Kamil Stoch - Double Olympic Champion | Sochi 2014
NEW VIDEO: https://www.youtube.com/watch?v=v0nl7F9oR80&index=2&list=UUz0DxmjCHVOCC5UNofnQjWg Dedicated to Polish Team in Soczi. It`s our THANK YOU for everyt...

You held me down but I got up (…)
‘Cause I am a champion
And you’re gonna hear ROOOOAAAR!

Guys! Today is the second anniversary of Kamil’s first Olympic Gold! It was the first Olympic Gold in ski jumping for Poland since 1972 when Wojciech Fortuna won. So, if any of you think that we’re overly emotional about it, then you should know how epic was that. Yes, it is a big deal.

And I believe that Kamil will stand up from his knees. World is trying to hold him down but he’s gonna get up. And all of his haters will be ashamed.

Kamil found out about our twitter action #twoyearsofGoldenStoch and this is what he posted:

Many people bring back an anniversary for me :) Thanks to MKOI for the cool vid!

Guys, I don’t think I can stand seeing him sad any longer. :( I wish he was as happy as he was back then in Sochi…


160209 Idol Star Athletics Championship - Xiumin

Although not a native Detroiter, Eddie Tolan moved to the city as a teenager in time to attend Cass Tech in the mid-1920s.  Here Tolan found success on the school’s football and track and field teams.  After graduation, he attended the University of Michigan, where his focus turn toward sprinting.  Here, he shattered college records, and even tied the world record for the 100-yard dash.  The above c. 1930 photograph likely depicts Tolan during this era.

Shortly after graduation, he competed in the 1932 Summer Olympics in Los Angeles.  He emerged with two gold medals and two world records–for the 100-meter and 200-meter races–as well as the title “World’s Fastest Human.”

To read more about Eddie Tolan, including his later foray into vaudeville, and eventual career as a teacher in Detroit, why not revisit this 2012 post from our blog?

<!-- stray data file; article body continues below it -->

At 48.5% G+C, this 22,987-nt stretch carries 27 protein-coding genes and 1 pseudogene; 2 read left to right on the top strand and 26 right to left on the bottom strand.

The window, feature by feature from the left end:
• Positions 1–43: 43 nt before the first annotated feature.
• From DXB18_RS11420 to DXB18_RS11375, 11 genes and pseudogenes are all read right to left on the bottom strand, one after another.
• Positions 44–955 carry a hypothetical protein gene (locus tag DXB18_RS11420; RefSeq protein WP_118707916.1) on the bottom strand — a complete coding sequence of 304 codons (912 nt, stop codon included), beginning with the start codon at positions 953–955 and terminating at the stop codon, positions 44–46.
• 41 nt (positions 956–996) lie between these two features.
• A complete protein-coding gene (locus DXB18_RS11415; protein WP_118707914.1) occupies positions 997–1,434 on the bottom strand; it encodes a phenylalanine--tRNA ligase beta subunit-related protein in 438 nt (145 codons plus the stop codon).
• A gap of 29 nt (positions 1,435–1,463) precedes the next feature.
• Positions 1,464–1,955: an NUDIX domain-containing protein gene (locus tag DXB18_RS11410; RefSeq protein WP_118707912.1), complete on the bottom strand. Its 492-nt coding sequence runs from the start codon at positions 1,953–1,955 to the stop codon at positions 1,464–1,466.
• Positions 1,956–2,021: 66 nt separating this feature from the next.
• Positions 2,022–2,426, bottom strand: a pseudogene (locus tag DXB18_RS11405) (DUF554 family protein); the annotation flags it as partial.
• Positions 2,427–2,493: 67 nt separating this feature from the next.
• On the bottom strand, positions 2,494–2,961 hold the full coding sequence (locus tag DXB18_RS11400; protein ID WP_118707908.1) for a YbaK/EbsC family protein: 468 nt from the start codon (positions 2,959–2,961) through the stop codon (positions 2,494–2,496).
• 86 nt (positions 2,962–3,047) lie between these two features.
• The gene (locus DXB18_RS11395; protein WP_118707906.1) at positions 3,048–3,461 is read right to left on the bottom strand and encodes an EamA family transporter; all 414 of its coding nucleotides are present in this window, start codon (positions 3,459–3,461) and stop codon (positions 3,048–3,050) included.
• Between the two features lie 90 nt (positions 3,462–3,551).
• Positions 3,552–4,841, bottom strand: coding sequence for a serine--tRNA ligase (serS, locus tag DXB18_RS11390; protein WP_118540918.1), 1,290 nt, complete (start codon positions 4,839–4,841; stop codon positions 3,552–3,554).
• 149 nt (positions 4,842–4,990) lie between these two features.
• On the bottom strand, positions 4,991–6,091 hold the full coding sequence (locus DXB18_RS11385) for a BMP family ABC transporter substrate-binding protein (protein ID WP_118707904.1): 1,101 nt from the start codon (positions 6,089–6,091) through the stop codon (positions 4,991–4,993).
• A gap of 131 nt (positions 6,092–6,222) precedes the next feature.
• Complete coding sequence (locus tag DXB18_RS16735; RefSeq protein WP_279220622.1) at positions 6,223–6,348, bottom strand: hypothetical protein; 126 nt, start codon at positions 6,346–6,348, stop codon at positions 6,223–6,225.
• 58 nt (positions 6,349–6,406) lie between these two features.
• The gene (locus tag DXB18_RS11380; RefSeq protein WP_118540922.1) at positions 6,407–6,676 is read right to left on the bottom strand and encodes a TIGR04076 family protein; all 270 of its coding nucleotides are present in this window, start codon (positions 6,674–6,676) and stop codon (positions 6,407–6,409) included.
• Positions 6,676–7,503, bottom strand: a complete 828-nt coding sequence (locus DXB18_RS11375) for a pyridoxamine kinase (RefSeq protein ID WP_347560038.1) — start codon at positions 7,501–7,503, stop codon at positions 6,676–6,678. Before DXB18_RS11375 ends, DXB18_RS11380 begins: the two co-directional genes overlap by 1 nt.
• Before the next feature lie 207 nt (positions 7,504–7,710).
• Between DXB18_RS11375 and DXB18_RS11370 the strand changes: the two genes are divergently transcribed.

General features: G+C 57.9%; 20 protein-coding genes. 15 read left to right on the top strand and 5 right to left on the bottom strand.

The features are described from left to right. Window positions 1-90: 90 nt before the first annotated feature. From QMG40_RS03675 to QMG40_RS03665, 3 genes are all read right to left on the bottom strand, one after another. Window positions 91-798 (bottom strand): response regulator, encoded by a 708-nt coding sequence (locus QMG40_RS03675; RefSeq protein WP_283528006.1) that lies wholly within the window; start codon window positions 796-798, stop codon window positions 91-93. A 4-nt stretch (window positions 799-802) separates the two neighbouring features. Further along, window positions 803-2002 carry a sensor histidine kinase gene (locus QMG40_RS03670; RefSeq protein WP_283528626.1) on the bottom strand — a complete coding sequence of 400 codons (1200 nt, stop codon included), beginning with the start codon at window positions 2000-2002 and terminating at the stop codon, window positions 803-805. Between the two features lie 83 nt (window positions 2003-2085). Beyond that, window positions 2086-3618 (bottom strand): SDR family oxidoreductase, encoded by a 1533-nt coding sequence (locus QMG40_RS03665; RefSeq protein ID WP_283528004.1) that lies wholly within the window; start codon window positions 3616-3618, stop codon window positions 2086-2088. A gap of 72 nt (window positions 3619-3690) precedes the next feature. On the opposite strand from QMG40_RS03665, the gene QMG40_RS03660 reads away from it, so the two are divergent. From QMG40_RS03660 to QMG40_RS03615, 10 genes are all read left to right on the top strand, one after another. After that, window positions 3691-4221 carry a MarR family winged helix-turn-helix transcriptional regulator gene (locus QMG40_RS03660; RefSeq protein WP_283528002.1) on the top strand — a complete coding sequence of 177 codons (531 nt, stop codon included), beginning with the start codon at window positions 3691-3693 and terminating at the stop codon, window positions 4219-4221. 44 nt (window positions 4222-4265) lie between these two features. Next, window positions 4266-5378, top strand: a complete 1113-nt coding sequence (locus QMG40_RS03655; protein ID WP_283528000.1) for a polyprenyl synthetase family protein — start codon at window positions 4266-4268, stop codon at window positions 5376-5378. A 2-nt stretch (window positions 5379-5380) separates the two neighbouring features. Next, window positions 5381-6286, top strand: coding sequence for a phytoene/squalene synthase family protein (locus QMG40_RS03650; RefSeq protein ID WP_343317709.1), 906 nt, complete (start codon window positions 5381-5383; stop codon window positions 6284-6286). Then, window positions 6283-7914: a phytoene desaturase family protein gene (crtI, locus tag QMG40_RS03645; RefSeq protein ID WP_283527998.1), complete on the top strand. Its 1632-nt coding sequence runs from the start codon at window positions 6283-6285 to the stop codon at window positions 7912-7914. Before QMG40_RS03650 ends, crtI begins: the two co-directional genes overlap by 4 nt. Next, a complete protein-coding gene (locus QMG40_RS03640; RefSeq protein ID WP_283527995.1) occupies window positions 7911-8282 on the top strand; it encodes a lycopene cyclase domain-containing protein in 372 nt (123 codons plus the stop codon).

Kelli Stack and Her Sochi Stray

By Kaitlin Cimini

When the Connecticut Whale hosted the Buffalo Beauts Sunday in Danbury, Conn., the NWHL had declared it Dogs and Donuts day, sending out an email to fans from Kelli Stack, a forward for the Whale and the NWHL’s highlighted player of the game. Not only would the league be selling posters of Stack, but fans would be allowed to bring their dogs to the arena and into the stands to watch the game. Those unlucky enough to be without dogs could adopt one in the lobby of the rink.

All of this was pretty perfect for Stack, who has quite a dog-adoption story of her own.

The Sochi Olympics saw Stack, a two-time Olympic player, come away with a new stamp in her passport, a silver medal and, like several athletes who traveled to the Olympic village in 2014, a dog.

Although those running the Olympic village were busy trying to keep the large stray animal population out of the public eye, with limited success, they didn’t do such a good job of keeping them away from the athletes.

“There was one time when we were getting on the bus to go to practice –– it was, like, a two-minute drive to the rink –– and there was a dog just laying on the sidewalk, just, you know, basking in the sunlight, not doing anything,” Stack said unhappily. “We were petting him and then out of nowhere this white van pulls up, these two Russian men get out and take the dog and put him in the back of the van and drive away.” While none of the athletes Stack was with spoke Russian, it was easy to guess the stray’s fate.

“We all just started crying our eyes out,” Stack said. “So to see it, firsthand, that was really hard.”

The incident drove home the reality for the animals and Stack knew there was something she had to do to help.

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